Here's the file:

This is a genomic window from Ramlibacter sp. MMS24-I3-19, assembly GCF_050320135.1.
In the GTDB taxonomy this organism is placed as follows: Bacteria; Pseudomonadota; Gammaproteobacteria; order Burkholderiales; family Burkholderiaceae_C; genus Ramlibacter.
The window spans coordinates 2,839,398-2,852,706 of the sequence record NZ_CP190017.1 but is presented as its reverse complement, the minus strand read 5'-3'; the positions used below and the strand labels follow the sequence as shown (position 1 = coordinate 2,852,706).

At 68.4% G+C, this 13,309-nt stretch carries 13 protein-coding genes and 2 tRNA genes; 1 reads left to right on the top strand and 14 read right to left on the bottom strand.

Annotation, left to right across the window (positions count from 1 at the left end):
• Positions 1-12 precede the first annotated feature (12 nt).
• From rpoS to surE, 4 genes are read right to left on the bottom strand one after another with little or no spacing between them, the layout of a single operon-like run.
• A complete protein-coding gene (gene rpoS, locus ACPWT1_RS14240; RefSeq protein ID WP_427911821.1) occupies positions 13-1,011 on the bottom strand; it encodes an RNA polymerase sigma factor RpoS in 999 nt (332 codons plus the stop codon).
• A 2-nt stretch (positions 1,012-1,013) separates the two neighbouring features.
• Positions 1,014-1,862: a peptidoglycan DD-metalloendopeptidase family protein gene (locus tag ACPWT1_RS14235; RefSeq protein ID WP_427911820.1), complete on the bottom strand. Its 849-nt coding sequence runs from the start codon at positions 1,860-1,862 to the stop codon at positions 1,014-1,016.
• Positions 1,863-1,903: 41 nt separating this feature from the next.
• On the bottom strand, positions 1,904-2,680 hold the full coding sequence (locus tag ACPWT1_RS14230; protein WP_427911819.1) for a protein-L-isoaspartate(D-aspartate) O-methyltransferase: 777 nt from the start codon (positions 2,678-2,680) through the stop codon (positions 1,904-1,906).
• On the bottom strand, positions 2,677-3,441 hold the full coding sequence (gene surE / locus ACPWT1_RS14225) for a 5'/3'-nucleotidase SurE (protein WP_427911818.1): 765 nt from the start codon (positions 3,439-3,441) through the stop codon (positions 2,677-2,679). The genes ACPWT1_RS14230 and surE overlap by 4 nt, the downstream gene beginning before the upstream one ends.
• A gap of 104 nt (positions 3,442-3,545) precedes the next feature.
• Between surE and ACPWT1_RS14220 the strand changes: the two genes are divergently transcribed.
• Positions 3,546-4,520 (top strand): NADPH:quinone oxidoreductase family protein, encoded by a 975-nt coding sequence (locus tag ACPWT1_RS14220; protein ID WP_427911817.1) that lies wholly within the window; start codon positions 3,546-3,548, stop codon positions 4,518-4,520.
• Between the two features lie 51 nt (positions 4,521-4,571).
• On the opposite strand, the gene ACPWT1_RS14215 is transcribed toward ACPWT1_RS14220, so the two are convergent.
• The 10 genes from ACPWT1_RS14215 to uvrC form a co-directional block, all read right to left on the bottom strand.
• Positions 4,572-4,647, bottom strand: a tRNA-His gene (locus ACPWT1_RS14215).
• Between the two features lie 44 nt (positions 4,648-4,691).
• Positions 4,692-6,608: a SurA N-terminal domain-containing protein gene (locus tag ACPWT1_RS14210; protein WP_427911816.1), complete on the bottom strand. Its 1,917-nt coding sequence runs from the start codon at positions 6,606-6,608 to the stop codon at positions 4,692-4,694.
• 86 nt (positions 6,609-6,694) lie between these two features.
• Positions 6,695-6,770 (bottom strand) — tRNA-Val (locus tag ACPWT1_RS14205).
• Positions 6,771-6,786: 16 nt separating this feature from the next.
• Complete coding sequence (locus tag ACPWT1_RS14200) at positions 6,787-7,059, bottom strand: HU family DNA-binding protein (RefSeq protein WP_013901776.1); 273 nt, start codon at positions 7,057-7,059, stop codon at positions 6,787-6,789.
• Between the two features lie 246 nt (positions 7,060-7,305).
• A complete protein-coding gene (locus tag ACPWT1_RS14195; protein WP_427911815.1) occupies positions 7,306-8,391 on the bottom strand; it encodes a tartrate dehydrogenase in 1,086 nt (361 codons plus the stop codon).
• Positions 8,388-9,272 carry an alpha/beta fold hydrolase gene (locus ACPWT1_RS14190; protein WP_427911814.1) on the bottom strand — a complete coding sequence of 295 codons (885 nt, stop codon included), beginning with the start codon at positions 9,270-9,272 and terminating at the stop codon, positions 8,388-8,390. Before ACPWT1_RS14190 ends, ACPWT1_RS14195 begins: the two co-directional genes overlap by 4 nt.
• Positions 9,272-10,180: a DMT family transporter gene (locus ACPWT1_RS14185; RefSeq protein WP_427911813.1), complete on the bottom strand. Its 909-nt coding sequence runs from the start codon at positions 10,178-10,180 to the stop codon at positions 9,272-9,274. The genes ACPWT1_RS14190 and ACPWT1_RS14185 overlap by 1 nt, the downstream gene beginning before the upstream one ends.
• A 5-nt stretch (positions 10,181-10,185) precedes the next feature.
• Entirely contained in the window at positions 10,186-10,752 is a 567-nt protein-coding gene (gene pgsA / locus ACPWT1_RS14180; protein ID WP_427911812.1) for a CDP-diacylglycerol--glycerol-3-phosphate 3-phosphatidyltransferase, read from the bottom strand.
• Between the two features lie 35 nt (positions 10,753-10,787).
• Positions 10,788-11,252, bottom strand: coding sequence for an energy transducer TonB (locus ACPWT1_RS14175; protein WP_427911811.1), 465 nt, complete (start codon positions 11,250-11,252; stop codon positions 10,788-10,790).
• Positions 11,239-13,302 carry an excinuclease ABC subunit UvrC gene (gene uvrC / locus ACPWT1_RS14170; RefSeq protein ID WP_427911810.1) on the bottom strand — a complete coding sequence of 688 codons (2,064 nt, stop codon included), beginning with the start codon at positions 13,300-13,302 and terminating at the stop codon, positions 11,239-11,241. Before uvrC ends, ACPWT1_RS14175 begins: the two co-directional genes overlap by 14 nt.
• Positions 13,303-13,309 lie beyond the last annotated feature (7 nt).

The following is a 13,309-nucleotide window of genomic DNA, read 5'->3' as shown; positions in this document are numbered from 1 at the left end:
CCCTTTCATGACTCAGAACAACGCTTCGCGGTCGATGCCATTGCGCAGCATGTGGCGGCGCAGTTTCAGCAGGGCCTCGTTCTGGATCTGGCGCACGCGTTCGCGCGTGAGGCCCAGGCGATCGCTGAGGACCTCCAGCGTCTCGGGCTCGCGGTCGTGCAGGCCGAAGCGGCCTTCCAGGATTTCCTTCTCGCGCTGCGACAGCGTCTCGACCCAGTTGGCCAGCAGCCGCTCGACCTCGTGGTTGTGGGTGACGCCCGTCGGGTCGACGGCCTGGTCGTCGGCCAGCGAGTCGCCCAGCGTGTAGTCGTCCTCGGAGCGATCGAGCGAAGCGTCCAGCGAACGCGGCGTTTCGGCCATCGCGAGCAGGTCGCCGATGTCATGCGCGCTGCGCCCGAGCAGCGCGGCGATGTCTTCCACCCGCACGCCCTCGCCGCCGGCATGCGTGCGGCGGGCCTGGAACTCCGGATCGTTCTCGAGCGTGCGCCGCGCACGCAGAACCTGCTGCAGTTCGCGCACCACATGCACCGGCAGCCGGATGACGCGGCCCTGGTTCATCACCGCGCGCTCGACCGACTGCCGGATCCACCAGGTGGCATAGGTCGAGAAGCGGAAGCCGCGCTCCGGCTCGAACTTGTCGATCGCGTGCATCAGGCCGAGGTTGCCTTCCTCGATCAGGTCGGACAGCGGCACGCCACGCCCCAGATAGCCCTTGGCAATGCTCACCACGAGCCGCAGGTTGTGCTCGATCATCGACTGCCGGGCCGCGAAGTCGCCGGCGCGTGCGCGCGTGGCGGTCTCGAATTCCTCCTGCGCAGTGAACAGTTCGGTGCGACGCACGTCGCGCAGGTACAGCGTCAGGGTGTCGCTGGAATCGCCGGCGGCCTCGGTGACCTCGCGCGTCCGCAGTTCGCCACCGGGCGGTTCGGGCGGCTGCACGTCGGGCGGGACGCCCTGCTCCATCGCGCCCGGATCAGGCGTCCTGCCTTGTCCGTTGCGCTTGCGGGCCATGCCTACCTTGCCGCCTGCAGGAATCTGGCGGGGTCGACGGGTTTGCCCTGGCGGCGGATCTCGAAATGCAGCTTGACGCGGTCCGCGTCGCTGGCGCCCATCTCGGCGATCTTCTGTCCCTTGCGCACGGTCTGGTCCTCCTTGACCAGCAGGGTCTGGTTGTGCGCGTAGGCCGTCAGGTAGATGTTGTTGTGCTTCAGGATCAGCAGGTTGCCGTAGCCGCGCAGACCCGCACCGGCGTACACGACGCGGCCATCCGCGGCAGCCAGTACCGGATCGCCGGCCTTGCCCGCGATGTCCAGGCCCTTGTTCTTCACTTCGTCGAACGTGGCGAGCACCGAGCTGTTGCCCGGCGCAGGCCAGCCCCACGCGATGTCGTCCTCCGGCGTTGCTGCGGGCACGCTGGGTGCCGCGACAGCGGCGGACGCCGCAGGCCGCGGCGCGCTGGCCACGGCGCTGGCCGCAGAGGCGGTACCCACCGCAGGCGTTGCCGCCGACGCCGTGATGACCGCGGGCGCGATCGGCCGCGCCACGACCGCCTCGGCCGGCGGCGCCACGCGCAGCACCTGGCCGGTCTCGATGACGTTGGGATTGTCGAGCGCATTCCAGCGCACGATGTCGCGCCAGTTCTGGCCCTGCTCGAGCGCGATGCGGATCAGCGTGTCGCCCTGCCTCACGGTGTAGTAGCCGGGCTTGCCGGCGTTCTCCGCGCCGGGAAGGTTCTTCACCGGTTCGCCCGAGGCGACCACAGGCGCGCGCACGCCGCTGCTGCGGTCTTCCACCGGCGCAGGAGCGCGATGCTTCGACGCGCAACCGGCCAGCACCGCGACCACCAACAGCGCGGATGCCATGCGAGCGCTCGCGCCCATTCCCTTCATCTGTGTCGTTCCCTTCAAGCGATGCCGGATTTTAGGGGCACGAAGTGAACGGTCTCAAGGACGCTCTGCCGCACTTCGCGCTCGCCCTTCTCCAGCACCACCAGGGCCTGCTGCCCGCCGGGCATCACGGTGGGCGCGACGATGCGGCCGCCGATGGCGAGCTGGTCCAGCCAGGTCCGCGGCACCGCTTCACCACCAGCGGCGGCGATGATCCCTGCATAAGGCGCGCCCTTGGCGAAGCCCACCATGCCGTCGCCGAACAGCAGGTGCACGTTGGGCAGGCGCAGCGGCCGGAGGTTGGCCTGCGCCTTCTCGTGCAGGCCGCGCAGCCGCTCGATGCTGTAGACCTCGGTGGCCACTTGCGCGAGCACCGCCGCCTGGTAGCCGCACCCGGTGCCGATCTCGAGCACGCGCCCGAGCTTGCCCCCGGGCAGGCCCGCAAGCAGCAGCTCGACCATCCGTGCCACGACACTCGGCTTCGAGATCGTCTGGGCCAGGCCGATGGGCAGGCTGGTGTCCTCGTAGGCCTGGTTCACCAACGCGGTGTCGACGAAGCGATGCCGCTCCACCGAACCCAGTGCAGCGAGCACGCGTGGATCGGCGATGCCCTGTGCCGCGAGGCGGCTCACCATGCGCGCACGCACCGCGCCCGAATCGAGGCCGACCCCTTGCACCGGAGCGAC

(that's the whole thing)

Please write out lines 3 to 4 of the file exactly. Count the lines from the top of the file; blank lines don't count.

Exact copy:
The window spans coordinates 2,839,398-2,852,706 of the sequence record NZ_CP190017.1 but is presented as its reverse complement, the minus strand read 5'-3'; the positions used below and the strand labels follow the sequence as shown (position 1 = coordinate 2,852,706).

At 68.4% G+C, this 13,309-nt stretch carries 13 protein-coding genes and 2 tRNA genes; 1 reads left to right on the top strand and 14 read right to left on the bottom strand.